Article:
'Marikana miners could've been saved'

Adv. Dali Mpofu, acting on behalf of the miners, argued cops turned a blind eye to the wounded men.

Miners gather ahead of the one year anniversary of the shootings at Lonmin's Marikana mine on 16 August 2013. Picture: Gia Nocolaides/EWN.

JOHANNESBURG -The Farlam Commission of Inquiry on Thursday heard some striking Marikana miners could've been saved if police used helicopters to airlift them to hospital.

Four choppers were allegedly available at the time.

The inquiry was set up by President Jacob Zuma to determine whether officers were justified in using lethal force on the day 34 miners were killed and 76 others injured by police in the North West mining town.

The deadly shooting took place on 16 August 2012.

North West deputy police chief Ganasen Naidoo once again came under attack over the police's conduct in the moments after the miners were killed or wounded.

Officers have already been accused of tampering with the evidence to reconstruct the crime scene to avoid any fingers being pointed at them.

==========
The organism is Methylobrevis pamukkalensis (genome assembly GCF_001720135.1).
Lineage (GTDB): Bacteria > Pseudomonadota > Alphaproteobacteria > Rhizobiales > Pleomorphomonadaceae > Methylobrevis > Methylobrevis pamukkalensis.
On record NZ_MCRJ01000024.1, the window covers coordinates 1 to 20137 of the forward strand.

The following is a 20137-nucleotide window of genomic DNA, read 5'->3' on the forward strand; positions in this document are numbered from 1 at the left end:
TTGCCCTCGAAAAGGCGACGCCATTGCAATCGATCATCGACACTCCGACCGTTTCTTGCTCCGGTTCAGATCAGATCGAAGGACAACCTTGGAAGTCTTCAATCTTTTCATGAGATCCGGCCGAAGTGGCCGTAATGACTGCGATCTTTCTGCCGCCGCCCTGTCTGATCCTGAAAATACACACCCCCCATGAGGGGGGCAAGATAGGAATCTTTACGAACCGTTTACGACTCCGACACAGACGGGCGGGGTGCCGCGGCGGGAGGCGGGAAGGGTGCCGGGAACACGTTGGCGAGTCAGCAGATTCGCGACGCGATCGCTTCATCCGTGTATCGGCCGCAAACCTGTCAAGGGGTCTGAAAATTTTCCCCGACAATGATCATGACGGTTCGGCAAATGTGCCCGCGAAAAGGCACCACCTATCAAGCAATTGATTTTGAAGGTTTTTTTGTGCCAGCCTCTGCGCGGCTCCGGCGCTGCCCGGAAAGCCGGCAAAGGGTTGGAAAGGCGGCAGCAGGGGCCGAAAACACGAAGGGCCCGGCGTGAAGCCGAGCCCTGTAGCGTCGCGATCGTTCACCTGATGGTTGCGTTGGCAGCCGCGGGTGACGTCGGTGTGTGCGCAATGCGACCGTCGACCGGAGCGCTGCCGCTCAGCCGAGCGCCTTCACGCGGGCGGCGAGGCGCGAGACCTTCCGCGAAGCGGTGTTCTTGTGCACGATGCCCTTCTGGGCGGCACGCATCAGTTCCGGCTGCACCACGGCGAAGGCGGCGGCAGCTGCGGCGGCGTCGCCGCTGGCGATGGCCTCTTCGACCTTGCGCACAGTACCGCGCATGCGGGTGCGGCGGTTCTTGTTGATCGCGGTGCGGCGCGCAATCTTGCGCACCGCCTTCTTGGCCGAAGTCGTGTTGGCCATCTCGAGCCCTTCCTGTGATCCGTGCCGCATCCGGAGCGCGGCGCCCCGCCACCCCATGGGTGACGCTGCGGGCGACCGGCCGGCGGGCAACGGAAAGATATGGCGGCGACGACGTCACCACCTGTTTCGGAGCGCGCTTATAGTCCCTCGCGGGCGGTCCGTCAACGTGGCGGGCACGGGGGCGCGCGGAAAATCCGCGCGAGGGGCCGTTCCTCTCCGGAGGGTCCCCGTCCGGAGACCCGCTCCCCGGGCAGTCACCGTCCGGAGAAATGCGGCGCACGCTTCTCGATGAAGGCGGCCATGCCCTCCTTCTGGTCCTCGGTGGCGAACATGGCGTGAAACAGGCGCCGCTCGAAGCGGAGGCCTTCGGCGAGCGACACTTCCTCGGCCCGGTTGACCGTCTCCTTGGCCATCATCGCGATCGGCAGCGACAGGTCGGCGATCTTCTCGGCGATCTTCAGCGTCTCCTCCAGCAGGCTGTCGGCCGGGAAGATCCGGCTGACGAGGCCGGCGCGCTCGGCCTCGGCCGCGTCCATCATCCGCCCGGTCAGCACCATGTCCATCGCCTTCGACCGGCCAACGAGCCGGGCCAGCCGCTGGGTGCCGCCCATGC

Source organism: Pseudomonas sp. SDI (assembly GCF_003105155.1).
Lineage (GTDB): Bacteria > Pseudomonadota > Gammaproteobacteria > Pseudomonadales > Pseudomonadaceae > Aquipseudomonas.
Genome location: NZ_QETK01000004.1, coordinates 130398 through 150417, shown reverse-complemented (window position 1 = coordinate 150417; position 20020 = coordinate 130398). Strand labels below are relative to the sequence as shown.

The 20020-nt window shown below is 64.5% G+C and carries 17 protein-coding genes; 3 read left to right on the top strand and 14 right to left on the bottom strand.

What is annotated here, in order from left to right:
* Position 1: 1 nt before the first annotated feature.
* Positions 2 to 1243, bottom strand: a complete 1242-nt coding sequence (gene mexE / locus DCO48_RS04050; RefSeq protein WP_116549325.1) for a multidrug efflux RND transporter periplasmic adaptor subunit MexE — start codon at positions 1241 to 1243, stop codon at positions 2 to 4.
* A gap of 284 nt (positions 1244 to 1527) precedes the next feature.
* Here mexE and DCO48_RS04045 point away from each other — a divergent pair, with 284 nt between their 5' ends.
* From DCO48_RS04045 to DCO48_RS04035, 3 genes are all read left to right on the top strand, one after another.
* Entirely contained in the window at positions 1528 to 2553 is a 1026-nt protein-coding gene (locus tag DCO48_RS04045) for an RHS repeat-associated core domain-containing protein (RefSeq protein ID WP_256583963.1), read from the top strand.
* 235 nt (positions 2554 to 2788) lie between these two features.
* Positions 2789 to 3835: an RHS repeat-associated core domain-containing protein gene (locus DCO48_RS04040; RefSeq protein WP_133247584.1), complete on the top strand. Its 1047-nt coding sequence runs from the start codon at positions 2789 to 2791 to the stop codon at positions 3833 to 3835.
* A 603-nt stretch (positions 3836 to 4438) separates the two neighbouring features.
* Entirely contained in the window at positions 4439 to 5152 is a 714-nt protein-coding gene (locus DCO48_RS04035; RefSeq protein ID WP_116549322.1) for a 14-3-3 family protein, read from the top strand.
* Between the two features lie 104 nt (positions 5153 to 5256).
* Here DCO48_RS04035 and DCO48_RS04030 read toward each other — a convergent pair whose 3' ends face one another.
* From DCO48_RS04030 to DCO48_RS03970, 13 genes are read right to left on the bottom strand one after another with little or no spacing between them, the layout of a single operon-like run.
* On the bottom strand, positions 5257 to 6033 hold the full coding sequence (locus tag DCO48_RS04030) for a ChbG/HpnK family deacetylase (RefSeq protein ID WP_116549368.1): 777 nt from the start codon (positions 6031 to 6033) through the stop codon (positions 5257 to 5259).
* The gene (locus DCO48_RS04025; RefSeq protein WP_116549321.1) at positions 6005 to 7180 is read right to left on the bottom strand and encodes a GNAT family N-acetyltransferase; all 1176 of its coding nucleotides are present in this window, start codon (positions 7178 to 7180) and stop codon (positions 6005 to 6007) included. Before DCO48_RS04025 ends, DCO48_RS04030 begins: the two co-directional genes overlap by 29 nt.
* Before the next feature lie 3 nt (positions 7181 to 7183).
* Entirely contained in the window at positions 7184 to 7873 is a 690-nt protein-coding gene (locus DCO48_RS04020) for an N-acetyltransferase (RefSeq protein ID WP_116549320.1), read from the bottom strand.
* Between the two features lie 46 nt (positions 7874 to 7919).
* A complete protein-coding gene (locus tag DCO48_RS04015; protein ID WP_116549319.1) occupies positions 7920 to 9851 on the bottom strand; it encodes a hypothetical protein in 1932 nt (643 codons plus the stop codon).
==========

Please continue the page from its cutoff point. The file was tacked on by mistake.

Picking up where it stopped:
Advocate Dali Mpofu, acting on behalf of the miners, argued police turned a blind eye to the wounded men.

"Saps members may be rushed [to hospital] by any means necessary but if there is a citizen in the same position, they may be left there."

The commission resumes on Friday.

The hearing on Thursday heard some of the policemen who fired shots at the striking miners worked on the crime scene despite being suspects in the case.

Legal Resources Centre lawyer Jason Brickhill described the police's actions as "unacceptable".

Naidoo disagreed, saying, "The ideal situation is that everybody who discharged the firearms were not involved in any way with the scene, but we did not have an ideal situation."

Ten other people, including two policemen and two security guards, were killed in strike-related violence in the days leading up to the shooting.

The Marikana standoff has been described as the bloodiest shootout in post-apartheid South Africa.